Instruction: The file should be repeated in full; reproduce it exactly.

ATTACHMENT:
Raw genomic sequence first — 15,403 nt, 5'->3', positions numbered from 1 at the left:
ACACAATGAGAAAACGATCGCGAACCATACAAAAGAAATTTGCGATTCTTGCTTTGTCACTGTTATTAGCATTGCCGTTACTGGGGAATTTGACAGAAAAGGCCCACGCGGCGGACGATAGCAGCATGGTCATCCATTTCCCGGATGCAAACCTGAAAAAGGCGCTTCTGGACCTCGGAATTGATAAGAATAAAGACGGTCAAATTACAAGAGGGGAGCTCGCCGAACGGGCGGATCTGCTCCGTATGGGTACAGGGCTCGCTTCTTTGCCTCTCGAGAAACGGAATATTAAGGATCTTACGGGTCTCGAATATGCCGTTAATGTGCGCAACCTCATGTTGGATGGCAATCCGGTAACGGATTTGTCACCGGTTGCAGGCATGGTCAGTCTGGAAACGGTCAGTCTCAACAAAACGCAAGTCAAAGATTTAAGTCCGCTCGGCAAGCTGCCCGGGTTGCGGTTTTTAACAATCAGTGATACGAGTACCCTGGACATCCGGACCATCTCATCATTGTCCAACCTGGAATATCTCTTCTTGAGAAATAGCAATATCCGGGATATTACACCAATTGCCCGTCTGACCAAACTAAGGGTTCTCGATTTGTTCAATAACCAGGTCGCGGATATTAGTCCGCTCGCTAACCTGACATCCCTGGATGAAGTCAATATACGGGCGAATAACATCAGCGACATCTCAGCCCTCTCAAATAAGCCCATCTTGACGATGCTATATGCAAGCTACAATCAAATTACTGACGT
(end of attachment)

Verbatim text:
Raw genomic sequence first — 15,403 nt, 5'->3', positions numbered from 1 at the left:
ACACAATGAGAAAACGATCGCGAACCATACAAAAGAAATTTGCGATTCTTGCTTTGTCACTGTTATTAGCATTGCCGTTACTGGGGAATTTGACAGAAAAGGCCCACGCGGCGGACGATAGCAGCATGGTCATCCATTTCCCGGATGCAAACCTGAAAAAGGCGCTTCTGGACCTCGGAATTGATAAGAATAAAGACGGTCAAATTACAAGAGGGGAGCTCGCCGAACGGGCGGATCTGCTCCGTATGGGTACAGGGCTCGCTTCTTTGCCTCTCGAGAAACGGAATATTAAGGATCTTACGGGTCTCGAATATGCCGTTAATGTGCGCAACCTCATGTTGGATGGCAATCCGGTAACGGATTTGTCACCGGTTGCAGGCATGGTCAGTCTGGAAACGGTCAGTCTCAACAAAACGCAAGTCAAAGATTTAAGTCCGCTCGGCAAGCTGCCCGGGTTGCGGTTTTTAACAATCAGTGATACGAGTACCCTGGACATCCGGACCATCTCATCATTGTCCAACCTGGAATATCTCTTCTTGAGAAATAGCAATATCCGGGATATTACACCAATTGCCCGTCTGACCAAACTAAGGGTTCTCGATTTGTTCAATAACCAGGTCGCGGATATTAGTCCGCTCGCTAACCTGACATCCCTGGATGAAGTCAATATACGGGCGAATAACATCAGCGACATCTCAGCCCTCTCAAATAAGCCCATCTTGACGATGCTATATGCAAGCTACAATCAAATTACTGACGT